Performs the brokerage analysis of Gould and Fernandez on one or more input graphs, given a class membership vector.

`brokerage(g, cl)`

g

one or more input graphs.

cl

a vector of class memberships.

An object of class `brokerage`

, containing the following elements:

The matrix of observed brokerage scores, by vertex

The matrix of expected brokerage scores, by vertex

The matrix of predicted brokerage score standard deviations, by vertex

The matrix of standardized brokerage scores, by vertex

The vector of observed aggregate brokerage scores

The vector of expected aggregate brokerage scores

The vector of predicted aggregate brokerage score standard deviations

The vector of standardized aggregate brokerage scores

The matrix of expected brokerage scores, by group

The matrix of predicted brokerage score standard deviations, by group

The vector of class memberships

The original class names

The input class sizes

The order of the input network

Gould and Fernandez (following Marsden and others) describe *brokerage* as the role played by a social actor who mediates contact between two alters. More formally, vertex \(v\) is a broker for distinct vertices \(a\) and \(b\) iff \(a \to v \to b\) and \(a \not\to b\). Where actors belong to a priori distinct groups, group membership may be used to segment brokerage roles into particular types. Let \(A \to B \to C\) denote the two-path associated with a brokerage structure, such that some vertex from group \(B\) brokers the connection from some vertex from group \(A\) to a vertex in group \(C\). The types of brokerage roles defined by Gould and Fernandez (and their accompanying two-path structures) are then defined in terms of group membership as follows:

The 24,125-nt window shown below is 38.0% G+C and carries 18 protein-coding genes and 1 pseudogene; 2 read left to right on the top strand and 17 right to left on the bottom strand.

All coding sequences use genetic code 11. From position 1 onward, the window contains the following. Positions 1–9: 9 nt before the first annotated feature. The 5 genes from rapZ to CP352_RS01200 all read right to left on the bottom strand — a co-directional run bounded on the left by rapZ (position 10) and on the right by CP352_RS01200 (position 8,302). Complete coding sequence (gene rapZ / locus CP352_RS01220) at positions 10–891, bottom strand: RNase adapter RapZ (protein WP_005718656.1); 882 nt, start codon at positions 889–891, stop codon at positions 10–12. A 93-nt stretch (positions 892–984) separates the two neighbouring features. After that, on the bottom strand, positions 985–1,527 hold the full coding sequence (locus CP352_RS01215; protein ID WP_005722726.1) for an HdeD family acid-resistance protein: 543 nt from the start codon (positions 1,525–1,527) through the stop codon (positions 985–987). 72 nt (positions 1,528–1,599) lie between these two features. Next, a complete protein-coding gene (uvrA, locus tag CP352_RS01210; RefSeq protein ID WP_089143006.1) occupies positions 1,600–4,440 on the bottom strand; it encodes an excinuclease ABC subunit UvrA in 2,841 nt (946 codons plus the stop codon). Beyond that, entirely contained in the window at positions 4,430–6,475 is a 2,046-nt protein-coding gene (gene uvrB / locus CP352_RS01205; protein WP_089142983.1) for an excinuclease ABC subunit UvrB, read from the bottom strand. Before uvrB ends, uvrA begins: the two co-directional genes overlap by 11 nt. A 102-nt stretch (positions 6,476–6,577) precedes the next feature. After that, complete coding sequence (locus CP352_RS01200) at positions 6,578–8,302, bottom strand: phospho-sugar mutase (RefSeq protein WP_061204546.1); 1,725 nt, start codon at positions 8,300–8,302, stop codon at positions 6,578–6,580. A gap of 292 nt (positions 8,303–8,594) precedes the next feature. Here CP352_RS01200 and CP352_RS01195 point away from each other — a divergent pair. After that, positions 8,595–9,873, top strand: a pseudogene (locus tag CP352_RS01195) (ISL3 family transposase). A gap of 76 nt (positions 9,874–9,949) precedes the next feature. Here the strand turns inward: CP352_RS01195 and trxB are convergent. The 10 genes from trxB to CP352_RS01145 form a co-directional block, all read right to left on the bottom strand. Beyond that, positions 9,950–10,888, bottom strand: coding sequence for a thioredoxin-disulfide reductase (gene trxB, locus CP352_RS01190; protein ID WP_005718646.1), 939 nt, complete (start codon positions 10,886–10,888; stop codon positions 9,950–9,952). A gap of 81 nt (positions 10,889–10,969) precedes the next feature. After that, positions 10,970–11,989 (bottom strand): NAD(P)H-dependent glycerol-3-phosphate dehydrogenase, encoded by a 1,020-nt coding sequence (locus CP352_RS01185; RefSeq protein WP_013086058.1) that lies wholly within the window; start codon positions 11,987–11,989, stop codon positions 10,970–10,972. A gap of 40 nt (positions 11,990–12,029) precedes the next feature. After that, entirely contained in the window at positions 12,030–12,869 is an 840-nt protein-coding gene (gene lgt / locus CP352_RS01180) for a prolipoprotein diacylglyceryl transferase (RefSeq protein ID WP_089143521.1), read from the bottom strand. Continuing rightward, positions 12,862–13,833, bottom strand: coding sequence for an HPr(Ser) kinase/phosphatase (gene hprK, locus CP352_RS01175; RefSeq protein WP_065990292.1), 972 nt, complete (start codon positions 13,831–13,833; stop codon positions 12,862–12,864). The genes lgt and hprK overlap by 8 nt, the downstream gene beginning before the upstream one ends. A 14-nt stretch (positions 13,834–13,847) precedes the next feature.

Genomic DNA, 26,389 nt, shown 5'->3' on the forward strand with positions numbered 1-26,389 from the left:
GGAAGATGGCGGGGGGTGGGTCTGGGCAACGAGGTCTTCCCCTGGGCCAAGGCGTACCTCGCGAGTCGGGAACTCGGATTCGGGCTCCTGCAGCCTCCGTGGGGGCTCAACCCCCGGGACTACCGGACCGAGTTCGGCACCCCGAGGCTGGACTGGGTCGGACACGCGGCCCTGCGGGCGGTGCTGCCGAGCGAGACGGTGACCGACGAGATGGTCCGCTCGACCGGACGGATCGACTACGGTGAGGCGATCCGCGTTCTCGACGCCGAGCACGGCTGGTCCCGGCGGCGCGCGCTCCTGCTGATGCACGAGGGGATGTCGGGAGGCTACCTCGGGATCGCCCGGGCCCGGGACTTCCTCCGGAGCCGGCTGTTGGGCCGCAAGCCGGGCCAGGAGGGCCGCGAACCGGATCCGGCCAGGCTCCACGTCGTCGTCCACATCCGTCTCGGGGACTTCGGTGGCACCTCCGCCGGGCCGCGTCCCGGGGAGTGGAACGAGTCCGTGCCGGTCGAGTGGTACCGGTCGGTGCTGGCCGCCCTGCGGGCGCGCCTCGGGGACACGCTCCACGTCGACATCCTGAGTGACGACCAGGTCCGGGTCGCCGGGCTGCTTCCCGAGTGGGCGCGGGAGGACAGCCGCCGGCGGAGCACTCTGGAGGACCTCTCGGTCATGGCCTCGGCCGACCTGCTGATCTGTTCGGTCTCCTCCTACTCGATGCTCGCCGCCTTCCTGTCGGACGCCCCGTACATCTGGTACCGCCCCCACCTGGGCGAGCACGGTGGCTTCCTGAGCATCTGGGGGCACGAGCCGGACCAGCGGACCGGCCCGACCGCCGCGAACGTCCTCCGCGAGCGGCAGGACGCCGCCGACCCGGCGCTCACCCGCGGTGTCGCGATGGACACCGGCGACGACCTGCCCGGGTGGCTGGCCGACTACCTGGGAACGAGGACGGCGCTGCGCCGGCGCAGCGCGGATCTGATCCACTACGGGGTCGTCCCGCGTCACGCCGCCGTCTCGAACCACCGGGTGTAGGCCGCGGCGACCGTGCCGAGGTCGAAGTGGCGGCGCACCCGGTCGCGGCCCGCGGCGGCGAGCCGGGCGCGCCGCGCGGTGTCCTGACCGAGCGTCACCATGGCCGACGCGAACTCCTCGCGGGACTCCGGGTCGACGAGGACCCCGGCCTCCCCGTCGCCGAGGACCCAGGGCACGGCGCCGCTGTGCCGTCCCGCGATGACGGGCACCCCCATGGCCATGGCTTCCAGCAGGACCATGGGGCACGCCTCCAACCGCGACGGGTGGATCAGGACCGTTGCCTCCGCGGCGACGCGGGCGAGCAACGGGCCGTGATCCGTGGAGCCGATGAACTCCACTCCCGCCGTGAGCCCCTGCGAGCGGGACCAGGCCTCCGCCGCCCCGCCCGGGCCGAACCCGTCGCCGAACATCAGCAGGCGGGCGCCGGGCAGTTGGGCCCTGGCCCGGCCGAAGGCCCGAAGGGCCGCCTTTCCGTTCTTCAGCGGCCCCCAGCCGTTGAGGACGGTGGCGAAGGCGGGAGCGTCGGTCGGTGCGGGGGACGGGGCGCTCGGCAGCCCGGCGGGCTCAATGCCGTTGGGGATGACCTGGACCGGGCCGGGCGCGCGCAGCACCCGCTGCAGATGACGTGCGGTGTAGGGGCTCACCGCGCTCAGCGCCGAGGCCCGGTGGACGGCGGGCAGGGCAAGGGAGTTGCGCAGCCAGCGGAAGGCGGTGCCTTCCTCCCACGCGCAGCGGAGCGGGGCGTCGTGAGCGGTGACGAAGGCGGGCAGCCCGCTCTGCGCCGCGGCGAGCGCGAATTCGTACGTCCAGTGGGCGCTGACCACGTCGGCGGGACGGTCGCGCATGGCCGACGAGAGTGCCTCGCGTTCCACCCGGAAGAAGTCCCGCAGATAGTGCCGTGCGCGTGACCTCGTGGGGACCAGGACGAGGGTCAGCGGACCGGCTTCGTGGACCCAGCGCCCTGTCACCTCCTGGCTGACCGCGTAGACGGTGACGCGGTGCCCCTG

\(w_I\): Coordinator role; the broker mediates contact between two individuals from his or her own group. Two-path structure: \(A \to A \to A\)

\(w_O\): Itinerant broker role; the broker mediates contact between two individuals from a single group to which he or she does not belong. Two-path structure: \(A \to B \to A\)

\(b_{IO}\): Representative role; the broker mediates an incoming contact from an out-group member to an in-group member. Two-path structure: \(A \to B \to B\)

\(b_{OI}\): Gatekeeper role; the broker mediates an outgoing contact from an in-group member to an out-group member. Two-path structure: \(A \to A \to B\)

\(b_O\): Liaison role; the broker mediates contact between two individuals from different groups, neither of which is the group to which he or she belongs. Two-path structure: \(A \to B \to C\)

\(t\): Total (cumulative) brokerage role occupancy. (Any of the above two-paths.)

The *brokerage score* for a given vertex with respect to a given role is the number of ordered pairs having the appropriate group membership(s) brokered by said vertex. `brokerage`

computes the brokerage scores for each vertex, given an input graph and vector of class memberships. Aggregate scores are also computed at the graph level, which correspond to the total frequency of each role type within the network structure. Expectations and variances of the brokerage scores conditional on size and density are computed, along with approximate \(z\)-tests for incidence of brokerage. (Note that the accuracy of the normality assumption is not known in the general case; see Gould and Fernandez (1989) for details. Simulation-based tests may be desirable as an alternative.)

Gould, R.V. and Fernandez, R.M. 1989. “Structures of Mediation: A Formal Approach to Brokerage in Transaction Networks.” *Sociological Methodology,* 19: 89-126.

```
# NOT RUN {
#Draw a random network with 3 groups
g<-rgraph(15)
cl<-rep(1:3,5)
#Compute a brokerage object
b<-brokerage(g,cl)
summary(b)
# }
```

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